With Norwegian’s new route from Gatwick means Rio de Janeiro is more accessible than ever, James Litston heads to the home of Carnival to check out its many highlights.
Not for nothing is Rio known as Cidade Maravilhosa – the Marvellous City. As well as being home to legendary Carnival and New Year’s Eve celebrations, it’s been blessed by geography, climate and a generous share of global icons, from Sugarloaf Mountain and Christ the Redeemer to the great, sandy sweep of Copacabana – and from up here, I can see them all at once.
We’re hovering way above the golden curve of Copacabana looking towards where Sugarloaf Mountain towers over the Atlantic. In the other direction are forested peaks and, at Corcovado, their highest point, the statue of Christ gazing down benignly in all his oversized, art-deco glory. It’s a phenomenal sight: but things are about to get even more marvellous still, for this is no ordinary helicopter tour. “OK,” says the pilot as he holds the aircraft in a stationary position, “now you can stick your feet out for a shoe selfie!”
Yes, that’s right: a shoe selfie. Admittedly it’s not something I had ever considered before, but then I’d never taken in a tour in a helicopter with no doors. Fortunately, I’m attached to a double harness so there’s no risk of falling out, but even so it takes a moment before I’m brave enough to comply. As I dangle my feet over Copacabana and capture the one-of-a-kind, epic shot, I realise that normal sightseeing will never again be the same.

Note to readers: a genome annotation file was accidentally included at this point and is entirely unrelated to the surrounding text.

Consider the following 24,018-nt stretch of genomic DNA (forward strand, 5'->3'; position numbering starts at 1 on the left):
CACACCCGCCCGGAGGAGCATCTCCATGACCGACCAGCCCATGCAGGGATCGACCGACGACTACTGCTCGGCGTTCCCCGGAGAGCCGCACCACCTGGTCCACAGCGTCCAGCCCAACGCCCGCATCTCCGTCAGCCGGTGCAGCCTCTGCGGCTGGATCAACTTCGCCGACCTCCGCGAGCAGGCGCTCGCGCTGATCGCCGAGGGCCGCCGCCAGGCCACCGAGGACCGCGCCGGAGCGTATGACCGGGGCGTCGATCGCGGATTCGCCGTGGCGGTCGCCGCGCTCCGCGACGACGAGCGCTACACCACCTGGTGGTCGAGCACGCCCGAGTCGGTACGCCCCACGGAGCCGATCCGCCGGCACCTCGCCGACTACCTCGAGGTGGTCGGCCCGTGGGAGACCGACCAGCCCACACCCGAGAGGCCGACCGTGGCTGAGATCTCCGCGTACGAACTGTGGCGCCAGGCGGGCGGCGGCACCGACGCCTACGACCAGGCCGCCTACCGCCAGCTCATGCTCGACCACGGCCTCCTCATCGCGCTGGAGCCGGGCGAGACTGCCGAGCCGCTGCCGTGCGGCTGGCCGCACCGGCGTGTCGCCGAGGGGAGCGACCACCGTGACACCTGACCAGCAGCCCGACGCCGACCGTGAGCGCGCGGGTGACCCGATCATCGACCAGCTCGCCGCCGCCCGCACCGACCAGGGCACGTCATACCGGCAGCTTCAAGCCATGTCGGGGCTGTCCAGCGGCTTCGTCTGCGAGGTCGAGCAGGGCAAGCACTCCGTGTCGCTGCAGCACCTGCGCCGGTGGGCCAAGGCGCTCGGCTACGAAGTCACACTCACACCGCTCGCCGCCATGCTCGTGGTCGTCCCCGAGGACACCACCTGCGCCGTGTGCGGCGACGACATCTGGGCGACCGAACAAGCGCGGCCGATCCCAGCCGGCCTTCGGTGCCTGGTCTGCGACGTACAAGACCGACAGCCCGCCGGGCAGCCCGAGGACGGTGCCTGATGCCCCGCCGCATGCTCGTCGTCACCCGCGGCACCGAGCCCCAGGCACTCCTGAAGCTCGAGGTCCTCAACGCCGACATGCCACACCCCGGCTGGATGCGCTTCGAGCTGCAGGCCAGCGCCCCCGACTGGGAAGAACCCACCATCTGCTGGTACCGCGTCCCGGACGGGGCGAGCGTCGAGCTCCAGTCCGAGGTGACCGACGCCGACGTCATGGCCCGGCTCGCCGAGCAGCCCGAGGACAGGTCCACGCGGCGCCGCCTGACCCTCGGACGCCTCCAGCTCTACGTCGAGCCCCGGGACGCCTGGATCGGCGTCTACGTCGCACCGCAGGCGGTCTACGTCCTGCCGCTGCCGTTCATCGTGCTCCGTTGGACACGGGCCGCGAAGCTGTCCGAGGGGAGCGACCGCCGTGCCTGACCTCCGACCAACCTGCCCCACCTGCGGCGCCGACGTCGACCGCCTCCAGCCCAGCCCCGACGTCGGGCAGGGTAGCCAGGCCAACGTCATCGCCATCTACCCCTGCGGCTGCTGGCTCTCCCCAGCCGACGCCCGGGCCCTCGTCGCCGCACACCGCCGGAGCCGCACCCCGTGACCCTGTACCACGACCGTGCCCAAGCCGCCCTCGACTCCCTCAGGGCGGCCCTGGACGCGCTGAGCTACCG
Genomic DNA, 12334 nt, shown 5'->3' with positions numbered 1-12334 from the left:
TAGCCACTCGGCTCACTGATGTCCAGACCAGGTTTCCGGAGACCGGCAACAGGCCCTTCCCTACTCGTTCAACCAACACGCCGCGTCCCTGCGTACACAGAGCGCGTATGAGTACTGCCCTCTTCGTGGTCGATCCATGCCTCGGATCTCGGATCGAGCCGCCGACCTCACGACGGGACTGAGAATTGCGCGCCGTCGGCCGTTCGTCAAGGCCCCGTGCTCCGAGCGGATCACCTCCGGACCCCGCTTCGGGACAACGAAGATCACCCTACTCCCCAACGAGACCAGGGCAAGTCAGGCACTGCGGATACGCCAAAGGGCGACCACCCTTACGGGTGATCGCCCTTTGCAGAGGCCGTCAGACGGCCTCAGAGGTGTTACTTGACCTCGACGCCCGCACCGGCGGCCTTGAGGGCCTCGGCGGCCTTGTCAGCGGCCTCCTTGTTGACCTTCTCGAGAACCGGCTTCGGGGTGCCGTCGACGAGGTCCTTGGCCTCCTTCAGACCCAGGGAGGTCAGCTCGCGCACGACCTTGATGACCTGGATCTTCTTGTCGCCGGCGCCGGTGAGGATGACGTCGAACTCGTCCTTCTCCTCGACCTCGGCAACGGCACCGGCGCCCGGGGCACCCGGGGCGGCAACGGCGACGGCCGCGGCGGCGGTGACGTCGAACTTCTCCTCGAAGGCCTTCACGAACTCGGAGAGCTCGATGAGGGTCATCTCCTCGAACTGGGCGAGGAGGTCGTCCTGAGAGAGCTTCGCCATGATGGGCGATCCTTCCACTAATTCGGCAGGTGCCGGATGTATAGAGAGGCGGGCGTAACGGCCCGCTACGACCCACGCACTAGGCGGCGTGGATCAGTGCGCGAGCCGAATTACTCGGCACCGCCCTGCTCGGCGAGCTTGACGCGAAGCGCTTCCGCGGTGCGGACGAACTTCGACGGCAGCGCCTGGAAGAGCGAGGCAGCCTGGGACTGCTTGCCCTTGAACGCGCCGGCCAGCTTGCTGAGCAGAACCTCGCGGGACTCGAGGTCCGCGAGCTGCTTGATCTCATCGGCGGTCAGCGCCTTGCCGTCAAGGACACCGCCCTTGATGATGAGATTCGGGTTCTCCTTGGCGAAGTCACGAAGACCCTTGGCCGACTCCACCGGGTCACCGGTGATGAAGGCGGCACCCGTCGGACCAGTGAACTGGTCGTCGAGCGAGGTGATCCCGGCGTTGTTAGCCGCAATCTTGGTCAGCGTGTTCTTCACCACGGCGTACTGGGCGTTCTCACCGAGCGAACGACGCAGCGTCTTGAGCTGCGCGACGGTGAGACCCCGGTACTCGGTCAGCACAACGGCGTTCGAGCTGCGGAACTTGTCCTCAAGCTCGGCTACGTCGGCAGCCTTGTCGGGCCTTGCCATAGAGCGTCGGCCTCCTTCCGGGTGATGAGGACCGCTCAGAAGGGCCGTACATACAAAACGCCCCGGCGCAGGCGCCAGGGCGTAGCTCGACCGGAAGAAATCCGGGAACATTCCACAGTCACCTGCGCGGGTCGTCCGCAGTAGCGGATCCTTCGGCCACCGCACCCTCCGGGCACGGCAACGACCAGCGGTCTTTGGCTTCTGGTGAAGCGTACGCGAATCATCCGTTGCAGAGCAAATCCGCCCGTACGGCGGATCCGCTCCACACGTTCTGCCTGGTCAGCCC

This quirky and unforgettable tour with local company Vertical Rio is new this year for Abercrombie & Kent, whose business to Rio is booming. “Rio is one of Brazil’s must-see highlights,” says Graeme Bull, the company’s Latin America product manager. “The heli-selfie excursion is proving a big hit with our guests, as are boat trips on Guanabara Bay and behind-the-scenes tours at a samba school.”
Beyond such signature experiences, Rio is in the spotlight this year thanks to Norwegian Airlines, which began operating non-stop flights from London Gatwick in March. The four-times-a-week service brings lower fares to a route long dominated by British Airways, which operates from Heathrow. And with Rio being nominated as next year’s inaugural World Capital of Architecture, the Marvellous City’s star will continue to rise.
I get to appreciate some of the city’s architectural riches on a visit to Centro, the historic downtown district and former colonial capital. I exit the speedy, air-conditioned metro in Cinelândia, one of Centro’s main squares, and I am instantly blown away by the opulent buildings that surround it.
Cobbled streets nearby are lined with faded, pastel-painted shopfronts sitting cheek-by-jowl alongside modernist masterpieces and 70s eyesores. It’s a skyline as chaotic as the energy in the streets, but it’s a fascinating area to explore. I pop into colonial churches to eyeball their over-the-top interiors, then continue to the futuristic Museum of Tomorrow on the waterfront.